California moving to reverse old marijuana convictions

The California Legislature passed a bill Wednesday that could greatly expand the number of convictions of marijuana-related offenses that are expunged or reduced.

When California voters passed Proposition 64, in addition to legalizing marijuana, they also approved provisions that reduce or eliminate a variety of pot-related violations. For instance, selling marijuana without a license was previously punishable by a prison sentence of up to 4 years, but the maximum penalty for the offense was reduced to 6 months in county jail.

Additionally, Prop. 64 made the reduction and elimination of pot violations retroactive. Thus, individuals with existing felonies or misdemeanors for some marijuana offenses can now petition courts to expunge or reduce their convictions. But, relatively few individuals have been engaging in this process.

“Several local district attorneys in counties like Alameda, Sacramento, San Diego, San Francisco, Sonoma and Yolo are reducing or dismissing Prop. 64-eligible convictions without requiring individuals to initiate the process,” said Assemblyman Rob Bonta (D-Oakland). “However, this is only a handful of California’s 58 counties.”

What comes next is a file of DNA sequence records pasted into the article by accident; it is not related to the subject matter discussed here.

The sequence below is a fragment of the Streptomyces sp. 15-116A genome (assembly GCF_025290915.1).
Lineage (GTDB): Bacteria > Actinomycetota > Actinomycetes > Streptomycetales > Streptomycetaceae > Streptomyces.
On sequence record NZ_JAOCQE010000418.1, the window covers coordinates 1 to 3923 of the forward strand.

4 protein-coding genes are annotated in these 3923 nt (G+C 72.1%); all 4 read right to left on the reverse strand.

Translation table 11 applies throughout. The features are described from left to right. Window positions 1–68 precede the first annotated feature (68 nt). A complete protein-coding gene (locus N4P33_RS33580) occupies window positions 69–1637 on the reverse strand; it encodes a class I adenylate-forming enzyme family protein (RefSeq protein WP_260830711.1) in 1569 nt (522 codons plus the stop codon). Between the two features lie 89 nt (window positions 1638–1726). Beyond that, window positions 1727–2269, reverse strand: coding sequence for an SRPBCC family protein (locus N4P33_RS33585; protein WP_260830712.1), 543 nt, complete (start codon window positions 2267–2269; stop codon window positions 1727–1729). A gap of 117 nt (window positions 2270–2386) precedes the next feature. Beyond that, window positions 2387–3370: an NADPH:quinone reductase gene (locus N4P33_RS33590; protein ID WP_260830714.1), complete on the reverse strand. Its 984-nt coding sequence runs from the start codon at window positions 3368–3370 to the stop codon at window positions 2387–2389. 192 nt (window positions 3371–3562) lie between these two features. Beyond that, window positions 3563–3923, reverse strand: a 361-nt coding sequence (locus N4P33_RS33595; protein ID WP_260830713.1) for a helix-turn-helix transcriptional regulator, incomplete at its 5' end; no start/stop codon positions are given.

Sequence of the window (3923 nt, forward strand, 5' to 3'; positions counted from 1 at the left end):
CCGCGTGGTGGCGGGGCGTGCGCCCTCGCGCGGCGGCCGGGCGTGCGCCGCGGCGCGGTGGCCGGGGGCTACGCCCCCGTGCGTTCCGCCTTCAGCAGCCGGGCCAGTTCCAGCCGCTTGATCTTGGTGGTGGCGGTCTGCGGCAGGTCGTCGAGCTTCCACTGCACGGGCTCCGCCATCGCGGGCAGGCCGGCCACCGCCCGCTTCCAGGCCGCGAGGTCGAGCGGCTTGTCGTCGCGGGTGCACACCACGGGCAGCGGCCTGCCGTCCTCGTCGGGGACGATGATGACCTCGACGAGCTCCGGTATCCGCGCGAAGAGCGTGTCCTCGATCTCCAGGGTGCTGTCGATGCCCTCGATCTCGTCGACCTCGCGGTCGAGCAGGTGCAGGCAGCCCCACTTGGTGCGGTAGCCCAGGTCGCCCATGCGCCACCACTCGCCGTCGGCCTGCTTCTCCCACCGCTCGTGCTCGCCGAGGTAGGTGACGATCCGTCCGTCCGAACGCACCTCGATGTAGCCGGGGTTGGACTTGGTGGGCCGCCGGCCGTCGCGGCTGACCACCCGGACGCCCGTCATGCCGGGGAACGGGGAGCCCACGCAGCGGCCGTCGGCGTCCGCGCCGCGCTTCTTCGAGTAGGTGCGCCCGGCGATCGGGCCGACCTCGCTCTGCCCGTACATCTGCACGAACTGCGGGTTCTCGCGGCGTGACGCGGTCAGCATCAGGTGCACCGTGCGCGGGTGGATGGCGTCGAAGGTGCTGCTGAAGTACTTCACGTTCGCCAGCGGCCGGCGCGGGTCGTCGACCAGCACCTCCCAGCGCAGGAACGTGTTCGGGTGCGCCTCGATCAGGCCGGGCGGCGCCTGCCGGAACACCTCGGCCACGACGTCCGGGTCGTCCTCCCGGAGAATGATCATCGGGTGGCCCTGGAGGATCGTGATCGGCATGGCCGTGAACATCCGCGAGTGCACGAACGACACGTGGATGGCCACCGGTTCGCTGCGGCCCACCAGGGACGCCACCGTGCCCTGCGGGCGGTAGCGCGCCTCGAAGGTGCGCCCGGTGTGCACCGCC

Bonta authored AB 1793, which passed the state Senate Wednesday on a 28-10 vote after previously passing the Assembly. If signed into law, the bill would require the state Department of Justice to review records in the state criminal history database and identify past convictions that are potentially eligible for recall, dismissal of sentence or redesignation.

The DOJ would have until July 1, 2019 to complete the review and notify local prosecutors of all cases in their jurisdiction that are eligible for elimination or reduction of marijuana-related convictions.

By July 1, 2020, local prosecutors would have to review all of the cases and determine whether to challenge those slated for resentencing, dismissal or redesignation. Prosecutors could mount a challenge if the individual does not meet eligibility requirements or poses a risk to public safety.

In cases in which prosecutors do not mount challenges, courts would be required to reduce or dismiss convictions by July 1, 2020.

“AB 1793 will bring people closer to realizing their existing rights by creating a simpler pathway for Californians to turn the page and have certain criminal convictions for cannabis-related offenses removed from or reduced on their records,” Bonta said.

The bill now heads to Gov. Jerry Brown’s desk.